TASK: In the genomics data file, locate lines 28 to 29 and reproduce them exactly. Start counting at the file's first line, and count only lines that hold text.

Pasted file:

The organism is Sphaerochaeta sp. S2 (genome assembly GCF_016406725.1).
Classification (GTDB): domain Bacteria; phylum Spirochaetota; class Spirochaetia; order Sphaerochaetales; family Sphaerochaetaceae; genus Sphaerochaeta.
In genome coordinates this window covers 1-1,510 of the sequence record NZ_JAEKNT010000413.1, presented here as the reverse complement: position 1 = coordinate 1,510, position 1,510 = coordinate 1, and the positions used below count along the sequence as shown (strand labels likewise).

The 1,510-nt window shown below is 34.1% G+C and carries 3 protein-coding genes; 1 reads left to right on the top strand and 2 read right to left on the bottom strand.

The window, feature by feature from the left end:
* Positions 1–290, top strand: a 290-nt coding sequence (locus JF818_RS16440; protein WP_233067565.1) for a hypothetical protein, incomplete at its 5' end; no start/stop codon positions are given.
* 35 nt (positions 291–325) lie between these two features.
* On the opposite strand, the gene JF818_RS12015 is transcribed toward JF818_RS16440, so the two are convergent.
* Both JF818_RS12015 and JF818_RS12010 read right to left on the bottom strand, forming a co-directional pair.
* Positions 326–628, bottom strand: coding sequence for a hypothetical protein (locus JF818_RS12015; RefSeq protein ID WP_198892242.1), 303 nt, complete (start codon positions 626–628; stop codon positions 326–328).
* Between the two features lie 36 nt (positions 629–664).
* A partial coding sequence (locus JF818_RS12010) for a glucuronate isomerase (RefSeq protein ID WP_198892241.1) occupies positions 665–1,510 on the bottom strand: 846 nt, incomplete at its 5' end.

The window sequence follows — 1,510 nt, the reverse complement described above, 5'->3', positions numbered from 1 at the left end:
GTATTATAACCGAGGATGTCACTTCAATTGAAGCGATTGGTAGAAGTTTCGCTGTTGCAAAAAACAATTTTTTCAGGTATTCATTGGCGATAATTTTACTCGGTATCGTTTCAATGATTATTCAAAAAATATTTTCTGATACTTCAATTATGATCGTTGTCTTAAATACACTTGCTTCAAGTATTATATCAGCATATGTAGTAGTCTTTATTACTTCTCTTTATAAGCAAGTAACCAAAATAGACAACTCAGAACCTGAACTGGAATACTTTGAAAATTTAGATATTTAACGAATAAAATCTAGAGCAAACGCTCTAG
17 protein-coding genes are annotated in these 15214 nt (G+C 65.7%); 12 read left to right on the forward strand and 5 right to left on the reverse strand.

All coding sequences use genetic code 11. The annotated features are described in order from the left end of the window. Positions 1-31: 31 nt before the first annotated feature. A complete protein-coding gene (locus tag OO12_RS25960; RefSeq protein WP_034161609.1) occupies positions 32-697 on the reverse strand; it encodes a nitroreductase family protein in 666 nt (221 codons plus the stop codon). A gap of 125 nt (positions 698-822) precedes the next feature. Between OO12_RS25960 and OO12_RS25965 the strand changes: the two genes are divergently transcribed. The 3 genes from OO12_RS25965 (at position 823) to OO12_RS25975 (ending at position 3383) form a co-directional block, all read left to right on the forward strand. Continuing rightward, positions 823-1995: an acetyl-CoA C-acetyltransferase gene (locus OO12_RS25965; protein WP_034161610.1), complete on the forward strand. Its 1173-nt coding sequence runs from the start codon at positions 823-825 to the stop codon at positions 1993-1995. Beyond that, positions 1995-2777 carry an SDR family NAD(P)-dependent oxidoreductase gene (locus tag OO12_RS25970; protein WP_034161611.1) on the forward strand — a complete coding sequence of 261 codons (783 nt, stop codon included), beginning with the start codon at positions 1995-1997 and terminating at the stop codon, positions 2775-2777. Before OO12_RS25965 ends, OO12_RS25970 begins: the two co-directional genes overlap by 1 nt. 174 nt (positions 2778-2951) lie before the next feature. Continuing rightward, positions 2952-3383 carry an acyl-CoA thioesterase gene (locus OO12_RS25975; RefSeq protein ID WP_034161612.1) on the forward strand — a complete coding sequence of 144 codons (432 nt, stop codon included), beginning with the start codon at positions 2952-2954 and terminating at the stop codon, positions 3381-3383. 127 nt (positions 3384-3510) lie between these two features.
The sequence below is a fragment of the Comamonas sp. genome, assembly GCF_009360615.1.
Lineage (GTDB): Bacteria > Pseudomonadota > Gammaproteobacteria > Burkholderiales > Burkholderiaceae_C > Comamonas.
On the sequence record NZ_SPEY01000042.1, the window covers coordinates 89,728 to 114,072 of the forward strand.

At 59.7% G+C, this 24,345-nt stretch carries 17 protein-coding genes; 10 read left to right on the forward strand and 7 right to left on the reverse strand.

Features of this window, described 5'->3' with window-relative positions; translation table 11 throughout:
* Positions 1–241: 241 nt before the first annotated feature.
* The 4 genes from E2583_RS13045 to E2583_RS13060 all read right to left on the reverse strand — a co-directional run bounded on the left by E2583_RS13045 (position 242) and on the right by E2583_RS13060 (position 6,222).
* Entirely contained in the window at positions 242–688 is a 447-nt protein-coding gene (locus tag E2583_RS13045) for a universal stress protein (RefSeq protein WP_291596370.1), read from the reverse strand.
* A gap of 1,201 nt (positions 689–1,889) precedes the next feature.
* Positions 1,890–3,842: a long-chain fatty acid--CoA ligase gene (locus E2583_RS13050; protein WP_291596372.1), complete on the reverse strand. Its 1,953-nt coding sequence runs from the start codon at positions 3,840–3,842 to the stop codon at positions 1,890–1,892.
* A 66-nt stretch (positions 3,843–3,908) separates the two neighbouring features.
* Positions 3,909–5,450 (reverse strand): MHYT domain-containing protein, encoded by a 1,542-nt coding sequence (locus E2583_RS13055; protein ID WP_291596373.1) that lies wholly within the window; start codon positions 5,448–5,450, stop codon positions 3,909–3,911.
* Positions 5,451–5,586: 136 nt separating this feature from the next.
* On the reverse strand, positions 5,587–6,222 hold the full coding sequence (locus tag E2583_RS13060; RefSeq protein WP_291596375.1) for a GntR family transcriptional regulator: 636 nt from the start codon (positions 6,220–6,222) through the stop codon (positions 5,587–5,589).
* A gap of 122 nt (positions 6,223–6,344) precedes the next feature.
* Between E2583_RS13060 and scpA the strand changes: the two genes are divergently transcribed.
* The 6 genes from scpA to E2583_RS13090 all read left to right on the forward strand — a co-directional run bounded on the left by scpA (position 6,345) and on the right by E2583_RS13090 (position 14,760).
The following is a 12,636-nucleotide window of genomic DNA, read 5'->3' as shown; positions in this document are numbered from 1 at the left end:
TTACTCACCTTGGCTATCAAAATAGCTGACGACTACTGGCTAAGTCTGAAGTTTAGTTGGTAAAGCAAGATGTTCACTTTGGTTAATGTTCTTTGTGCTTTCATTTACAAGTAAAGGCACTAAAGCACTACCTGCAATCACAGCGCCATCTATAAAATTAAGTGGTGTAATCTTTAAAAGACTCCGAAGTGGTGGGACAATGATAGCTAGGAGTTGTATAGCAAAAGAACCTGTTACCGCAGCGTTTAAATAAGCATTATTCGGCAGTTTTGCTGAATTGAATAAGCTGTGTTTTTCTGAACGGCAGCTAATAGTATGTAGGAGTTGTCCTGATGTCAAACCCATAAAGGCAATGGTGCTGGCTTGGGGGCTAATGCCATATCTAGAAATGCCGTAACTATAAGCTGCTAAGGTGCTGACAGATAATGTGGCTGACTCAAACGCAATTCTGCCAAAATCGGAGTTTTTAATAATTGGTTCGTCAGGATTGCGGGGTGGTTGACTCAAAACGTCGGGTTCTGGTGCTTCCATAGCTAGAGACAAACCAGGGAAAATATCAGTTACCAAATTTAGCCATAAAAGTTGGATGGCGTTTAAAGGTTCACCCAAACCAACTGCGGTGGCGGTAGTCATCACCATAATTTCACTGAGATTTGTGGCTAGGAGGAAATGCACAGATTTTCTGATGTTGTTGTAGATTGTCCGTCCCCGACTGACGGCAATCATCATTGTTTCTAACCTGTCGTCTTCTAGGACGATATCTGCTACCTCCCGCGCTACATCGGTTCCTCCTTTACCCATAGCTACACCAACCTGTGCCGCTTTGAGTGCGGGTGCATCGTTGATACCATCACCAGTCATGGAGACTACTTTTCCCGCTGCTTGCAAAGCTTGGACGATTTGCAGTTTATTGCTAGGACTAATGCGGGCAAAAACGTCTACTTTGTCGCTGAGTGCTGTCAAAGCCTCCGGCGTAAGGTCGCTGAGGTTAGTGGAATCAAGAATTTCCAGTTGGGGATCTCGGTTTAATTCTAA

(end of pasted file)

* Positions 3,909–5,450 (reverse strand): MHYT domain-containing protein, encoded by a 1,542-nt coding sequence (locus E2583_RS13055; protein ID WP_291596373.1) that lies wholly within the window; start codon positions 5,448–5,450, stop codon positions 3,909–3,911.
* Positions 5,451–5,586: 136 nt separating this feature from the next.